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The US Department of Homeland Security (DHS) is looking to publish a new rule in order to accommodate foreign startups. Entitled the International Entrepreneur Rule (IER), this will allow foreign entrepreneurs to gain easier entry into the country.
“America’s economy has long benefitted from the contributions of immigrant entrepreneurs, from Main Street to Silicon Valley,” writes the director of U.S. Citizenship and Immigration Services (USCIS), León Rodríguez, on the organisation’s website.
“This proposed rule, when finalised, will help our economy grow by expanding immigration options for foreign entrepreneurs who meet certain criteria for creating jobs, attracting investment and generating revenue in the US,” he continues.
If passed, the DHS will be allowed to allocate the startup visa on a case-by-case basis. The criteria for the visa will include applicants having at least a 15-percent share in the startup, as well as a central role in its operations. The startup must also have been founded in the US within the past three years, as well as demonstrate the potential for growth and job creation.
In order to demonstrate growth, the company should have received at least US$345 000 worth of investments from qualified US investors, at least US$100 000 in federal grants (state or local government entities), or show parts of both criteria as well as other compelling evidence.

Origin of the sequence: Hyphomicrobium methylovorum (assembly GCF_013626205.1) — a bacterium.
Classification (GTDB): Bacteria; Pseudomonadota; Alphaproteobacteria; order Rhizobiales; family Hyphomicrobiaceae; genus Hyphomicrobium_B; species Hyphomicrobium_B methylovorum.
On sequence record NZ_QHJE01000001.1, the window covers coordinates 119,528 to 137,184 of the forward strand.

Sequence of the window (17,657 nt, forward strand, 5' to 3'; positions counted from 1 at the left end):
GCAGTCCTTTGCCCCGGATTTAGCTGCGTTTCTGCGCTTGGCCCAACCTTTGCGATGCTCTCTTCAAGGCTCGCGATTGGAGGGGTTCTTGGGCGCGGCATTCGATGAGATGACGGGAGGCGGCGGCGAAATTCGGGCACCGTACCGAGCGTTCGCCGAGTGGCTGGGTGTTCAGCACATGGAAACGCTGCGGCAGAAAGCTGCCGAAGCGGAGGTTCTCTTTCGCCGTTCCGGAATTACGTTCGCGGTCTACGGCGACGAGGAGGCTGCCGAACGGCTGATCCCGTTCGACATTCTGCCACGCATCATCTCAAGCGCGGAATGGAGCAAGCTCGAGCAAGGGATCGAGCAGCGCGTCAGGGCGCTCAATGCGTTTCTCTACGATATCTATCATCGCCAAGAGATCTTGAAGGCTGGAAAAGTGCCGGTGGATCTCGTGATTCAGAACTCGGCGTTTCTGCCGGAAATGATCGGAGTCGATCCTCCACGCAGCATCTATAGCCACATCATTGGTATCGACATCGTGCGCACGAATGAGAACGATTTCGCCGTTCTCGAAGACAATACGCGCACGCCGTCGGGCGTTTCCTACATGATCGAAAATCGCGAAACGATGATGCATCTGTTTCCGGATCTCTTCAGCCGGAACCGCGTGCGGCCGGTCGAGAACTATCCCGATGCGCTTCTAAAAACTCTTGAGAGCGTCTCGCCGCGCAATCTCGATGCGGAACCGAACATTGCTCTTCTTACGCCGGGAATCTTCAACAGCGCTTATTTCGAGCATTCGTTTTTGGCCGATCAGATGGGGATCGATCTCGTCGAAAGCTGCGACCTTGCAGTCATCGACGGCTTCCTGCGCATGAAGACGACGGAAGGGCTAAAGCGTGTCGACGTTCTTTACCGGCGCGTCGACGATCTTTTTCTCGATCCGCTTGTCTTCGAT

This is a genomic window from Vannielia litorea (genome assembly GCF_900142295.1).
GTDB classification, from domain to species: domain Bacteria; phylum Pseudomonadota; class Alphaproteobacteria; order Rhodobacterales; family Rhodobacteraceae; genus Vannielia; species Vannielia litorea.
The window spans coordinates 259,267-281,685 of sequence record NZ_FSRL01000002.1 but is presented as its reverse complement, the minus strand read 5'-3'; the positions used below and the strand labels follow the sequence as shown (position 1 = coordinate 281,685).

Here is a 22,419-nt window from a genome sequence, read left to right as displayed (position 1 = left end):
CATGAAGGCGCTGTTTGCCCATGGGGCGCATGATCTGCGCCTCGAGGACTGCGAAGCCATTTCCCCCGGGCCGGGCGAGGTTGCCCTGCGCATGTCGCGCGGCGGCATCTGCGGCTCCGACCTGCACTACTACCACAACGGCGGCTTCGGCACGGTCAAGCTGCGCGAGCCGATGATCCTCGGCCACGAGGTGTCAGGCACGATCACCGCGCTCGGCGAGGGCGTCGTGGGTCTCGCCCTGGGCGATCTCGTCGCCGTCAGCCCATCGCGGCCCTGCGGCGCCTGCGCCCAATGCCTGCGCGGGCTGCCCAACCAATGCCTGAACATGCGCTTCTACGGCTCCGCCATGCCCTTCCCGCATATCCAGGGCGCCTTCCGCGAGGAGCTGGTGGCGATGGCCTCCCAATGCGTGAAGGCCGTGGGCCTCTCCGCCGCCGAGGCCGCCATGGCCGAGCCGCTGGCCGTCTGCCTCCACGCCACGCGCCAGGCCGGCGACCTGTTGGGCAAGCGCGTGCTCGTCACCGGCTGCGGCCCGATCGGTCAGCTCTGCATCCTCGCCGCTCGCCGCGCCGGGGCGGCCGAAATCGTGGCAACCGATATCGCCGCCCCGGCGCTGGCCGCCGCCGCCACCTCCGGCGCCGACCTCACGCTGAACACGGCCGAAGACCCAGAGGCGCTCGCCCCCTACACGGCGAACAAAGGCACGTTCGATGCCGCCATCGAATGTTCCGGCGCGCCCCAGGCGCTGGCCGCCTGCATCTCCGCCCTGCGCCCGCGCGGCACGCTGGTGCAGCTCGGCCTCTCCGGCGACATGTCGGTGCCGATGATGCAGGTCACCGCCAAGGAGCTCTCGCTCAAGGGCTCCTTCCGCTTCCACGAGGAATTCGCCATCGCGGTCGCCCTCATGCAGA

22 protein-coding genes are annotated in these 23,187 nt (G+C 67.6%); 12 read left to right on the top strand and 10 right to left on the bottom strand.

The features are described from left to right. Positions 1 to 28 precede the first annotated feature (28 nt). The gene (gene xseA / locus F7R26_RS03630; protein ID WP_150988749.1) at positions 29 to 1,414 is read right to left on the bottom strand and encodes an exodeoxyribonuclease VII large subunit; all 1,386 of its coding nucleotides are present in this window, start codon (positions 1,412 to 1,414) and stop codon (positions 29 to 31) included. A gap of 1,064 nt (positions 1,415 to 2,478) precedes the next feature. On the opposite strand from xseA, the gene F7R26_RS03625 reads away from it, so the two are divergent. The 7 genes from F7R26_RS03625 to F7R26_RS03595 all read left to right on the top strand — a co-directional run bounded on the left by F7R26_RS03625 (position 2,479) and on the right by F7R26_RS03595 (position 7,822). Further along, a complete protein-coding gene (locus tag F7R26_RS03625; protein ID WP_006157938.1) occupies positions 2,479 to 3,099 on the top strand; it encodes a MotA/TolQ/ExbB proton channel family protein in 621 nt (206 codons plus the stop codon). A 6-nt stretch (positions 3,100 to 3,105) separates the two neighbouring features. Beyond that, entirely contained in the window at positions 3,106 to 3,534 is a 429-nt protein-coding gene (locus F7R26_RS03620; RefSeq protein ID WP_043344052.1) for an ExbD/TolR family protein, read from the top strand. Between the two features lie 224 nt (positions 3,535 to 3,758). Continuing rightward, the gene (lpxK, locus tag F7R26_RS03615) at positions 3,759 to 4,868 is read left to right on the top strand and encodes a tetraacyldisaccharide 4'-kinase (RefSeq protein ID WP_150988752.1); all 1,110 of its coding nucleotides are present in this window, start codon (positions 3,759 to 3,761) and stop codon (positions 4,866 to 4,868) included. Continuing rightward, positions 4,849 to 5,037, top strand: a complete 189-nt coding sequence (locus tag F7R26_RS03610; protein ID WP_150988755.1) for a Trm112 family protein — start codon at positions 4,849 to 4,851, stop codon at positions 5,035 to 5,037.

Upon successful application, applications will be allowed at least a two-year stay in the US in order to see the operations of the startup. Thereafter a further three years may be granted if the startup continues to grow.
“Studies suggest that more than 40 percent of Fortune 500 companies were founded by immigrants or the children of immigrants,” write Tom Kalil and Doug Rand on the post.
The article also states the rule and other plans could boost the US’s output by up to US$250-billion annually, while shrinking the federal deficit by US$65-billion over the next 10 years.
The US Federal Register invites all public comment for 45 days after the proposed rulemaking’s publication, thereafter the USCIS will address all comments.
Feature image: Diego Cambiaso via Flickr.